Ukraine says panel has jurisdiction to hear Russia case

THE HAGUE, Netherlands (AP) — Ukraine on Tuesday accused Russia of "wholesale violations" of its mineral resources and fishing rights in the Black Sea and other waters bordered by the two countries as Kiev urged international arbitrators to hear a case about alleged Russian breaches of a United Nations maritime treaty.

Ukrainian Deputy Foreign Affairs Minister Olena Zerkal told a five-judge arbitration panel that Russia's objections to the panel's jurisdiction "are without legal merit.Read more on

Ukraine president takes political stage in dramatic fashion

KIEV, Ukraine (AP) — Ukraine's new president, a comedian before he turned to statecraft, made a dramatic entrance to the political stage Monday, disbanding parliament minutes after his inauguration.

Volodymyr Zelenskiy, who won 73% of the vote last month, justified his contentious decision on the grounds that the legislature, controlled by allies of the man he defeated, is riddled with self-enrichment.

Elections to the Supreme Rada were scheduled for Oct.Read more on

Ukraine’s new leader moves quickly to dissolve parliament

KIEV, Ukraine (AP) — Emboldened by his stunning victory last month, Ukrainian TV star Volodymyr Zelenskiy moved swiftly Monday to dissolve the country's parliament, moments after he was sworn in as the country's new president.

Zelenskiy, who won 73% of the vote last month, justified his contentious decision to dissolve the parliament, which is controlled by allies of the man he defeated, Petro Poroshenko, on the grounds it has become a hotbed of self-enrichment.

A presidential decree formally disbanding the parliament is expected later Monday.Read more on

Ukraine’s new leader gets sworn in, dissolves parliament

KIEV, Ukraine (AP) — Ukrainian TV star Volodymyr Zelenskiy was sworn in as the country's new president on Monday, promised to stop the war in the country's east against Russian-backed separatists and immediately disbanded parliament, which he has branded as a group only interested in self-enrichment.

Even before he disbanded the Supreme Rada, which had been one of his campaign promises, the 41-year-old Zelenskiy had upended the traditions of Ukrainian politics.

He ditched the idea of a traditional motorcade to his inauguration, walking to the parliament through a park packed with people.Read more on

TV comedian Zelenskiy sworn in as Ukraine’s president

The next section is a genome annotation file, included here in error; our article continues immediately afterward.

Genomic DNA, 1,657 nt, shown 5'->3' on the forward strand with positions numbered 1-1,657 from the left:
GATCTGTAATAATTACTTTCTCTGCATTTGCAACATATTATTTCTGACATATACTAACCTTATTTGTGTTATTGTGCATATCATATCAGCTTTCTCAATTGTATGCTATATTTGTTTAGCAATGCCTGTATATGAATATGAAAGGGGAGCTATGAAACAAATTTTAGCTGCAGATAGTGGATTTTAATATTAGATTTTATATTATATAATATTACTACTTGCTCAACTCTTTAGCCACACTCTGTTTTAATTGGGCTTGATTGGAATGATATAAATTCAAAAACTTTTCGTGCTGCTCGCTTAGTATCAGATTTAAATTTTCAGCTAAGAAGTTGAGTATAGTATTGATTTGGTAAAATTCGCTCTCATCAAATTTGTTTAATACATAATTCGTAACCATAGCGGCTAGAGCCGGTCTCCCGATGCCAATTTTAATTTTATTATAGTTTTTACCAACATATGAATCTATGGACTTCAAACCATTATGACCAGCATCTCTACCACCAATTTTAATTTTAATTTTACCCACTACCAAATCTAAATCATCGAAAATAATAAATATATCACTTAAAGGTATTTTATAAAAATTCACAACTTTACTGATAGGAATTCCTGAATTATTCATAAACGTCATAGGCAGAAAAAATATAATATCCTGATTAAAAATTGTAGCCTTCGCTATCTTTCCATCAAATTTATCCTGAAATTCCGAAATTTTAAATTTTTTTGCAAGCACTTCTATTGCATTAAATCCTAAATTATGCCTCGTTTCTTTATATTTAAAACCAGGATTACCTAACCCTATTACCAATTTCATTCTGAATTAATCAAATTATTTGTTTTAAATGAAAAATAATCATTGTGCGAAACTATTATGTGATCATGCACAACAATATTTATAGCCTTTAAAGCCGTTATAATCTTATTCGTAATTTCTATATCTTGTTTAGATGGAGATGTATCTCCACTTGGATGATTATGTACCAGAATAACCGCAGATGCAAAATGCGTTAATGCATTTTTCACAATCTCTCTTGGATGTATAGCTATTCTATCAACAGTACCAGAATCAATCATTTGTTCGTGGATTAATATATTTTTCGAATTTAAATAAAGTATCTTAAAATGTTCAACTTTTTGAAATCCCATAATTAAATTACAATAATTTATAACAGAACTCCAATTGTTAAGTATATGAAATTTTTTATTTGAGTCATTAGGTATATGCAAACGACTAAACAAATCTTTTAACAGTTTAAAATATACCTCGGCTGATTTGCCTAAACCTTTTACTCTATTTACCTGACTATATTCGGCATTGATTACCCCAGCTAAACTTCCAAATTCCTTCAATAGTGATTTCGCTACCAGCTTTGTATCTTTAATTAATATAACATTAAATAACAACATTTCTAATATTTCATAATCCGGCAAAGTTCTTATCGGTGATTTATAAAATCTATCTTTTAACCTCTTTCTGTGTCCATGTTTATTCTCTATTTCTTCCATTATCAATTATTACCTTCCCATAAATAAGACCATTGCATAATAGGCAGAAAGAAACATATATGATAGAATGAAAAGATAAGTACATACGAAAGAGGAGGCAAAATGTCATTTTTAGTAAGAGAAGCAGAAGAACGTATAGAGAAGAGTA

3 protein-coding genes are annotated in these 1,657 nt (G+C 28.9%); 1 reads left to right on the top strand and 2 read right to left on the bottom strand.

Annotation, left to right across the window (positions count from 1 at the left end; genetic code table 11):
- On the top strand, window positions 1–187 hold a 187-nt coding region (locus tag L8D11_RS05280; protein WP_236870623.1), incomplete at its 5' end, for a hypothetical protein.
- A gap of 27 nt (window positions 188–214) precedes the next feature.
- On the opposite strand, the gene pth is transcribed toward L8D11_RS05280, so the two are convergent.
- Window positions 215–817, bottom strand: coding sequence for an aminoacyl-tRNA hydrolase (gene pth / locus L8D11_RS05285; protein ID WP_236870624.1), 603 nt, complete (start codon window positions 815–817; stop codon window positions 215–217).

KIEV, Ukraine (AP) — Television star Volodymyr Zelenskiy has been sworn in as Ukraine's next president after he beat the incumbent at the polls last month.

The ceremony was held at Ukrainian parliament in Kiev on Monday morning.

Zelenskiy ditched the idea of a traditional motorcade and walked to the parliament through a park packed with people.Read more on

The Power and Sensitivity of Pianist Dmitri Levkovich

NEW YORK—Between cups of coffee and a stroll in the park, Dmitri Levkovich practiced Chopin on his piano. Just playing a few phrases, he induced a quiver of delight that instantly filled his cozy apartment, nestled in Upper Manhattan. You could imagine how this emerging pianist could easily transport audiences in fully packed concert halls.
When he performed recently for Europe’s premier cultural TV channel, ARTE, he was introduced as “a thundering virtuoso” by the beloved tenor Rolando Villazón, no less. “Your whole soul sings when you play the piano. We are very grateful,” Villazón, the host of the program “Stars of Tomorrow,” told Levkovich.

To engender that kind of impact with such ease, however, requires unrelenting dedication. “There is no art without sacrifice,” Levkovich said, standing by his electronic baby grand piano.
“As a pianist, you have to put so many hours into preparing for a program. … I feel responsible for my audience, so when I perform I am in touch with my feelings as much as possible. I strive to be possessed by the music—in the sense that the music takes over my body and I am one with the whole experience. That’s how I invite my audience to share the experience,” Levkovich said.
Taking some respite after performing for ARTE TV in Germany, performing at the Ravinia Festival in Illinois, and winning the first prize in the NTD International Piano Competition in New York (his 19th competition win), Levkovich spoke candidly about his life, music, and the challenges he faces as a performing artist.

Given the abundance of talented pianists today compared to the number of classical music concertgoers, the competition is extraordinarily high. Levkovich can play equally well on the brighter New York Steinway or the warmer, more sensitive Hamburg Steinway. That has given him a slight advantage in winning piano competitions. Although he finds any competition to be very stressful, he almost feels obligated to participate because it gives him opportunities to perform and to become more known.
He has performed in Carnegie Hall, the Théâtre des Champs-Élysées, and the Mariinsky Concert Hall, among other great halls. Yet no matter where he has performed so far, how sharp he looks in a tuxedo at the piano, or how much his biography impresses—for the time being, he can only afford an electronic piano for practicing between concerts.
Dmitri Levkovich performs with the Cleveland Orchestra at Severance Hall, in Cleveland, Ohio, in August 2009. (Roger Mastroianni)
“Most young pianists can’t afford their own pianos,” he said. “It’s a difficult profession and it’s quite incredible—it’s quite an achievement to even be able to survive solely on performing, which I still manage to do.”
Born for Music
Listening to Levkovich play in person, even for just a few phrases of Chopin, or listening to his “Rachmaninoff 24 Preludes” CD, you get a sense that he was born to play the piano. In fact, he was exposed to Brahms in the womb; his mother is a pianist, as is his father, who is also a renowned composer. His grandmother was a coloratura soprano.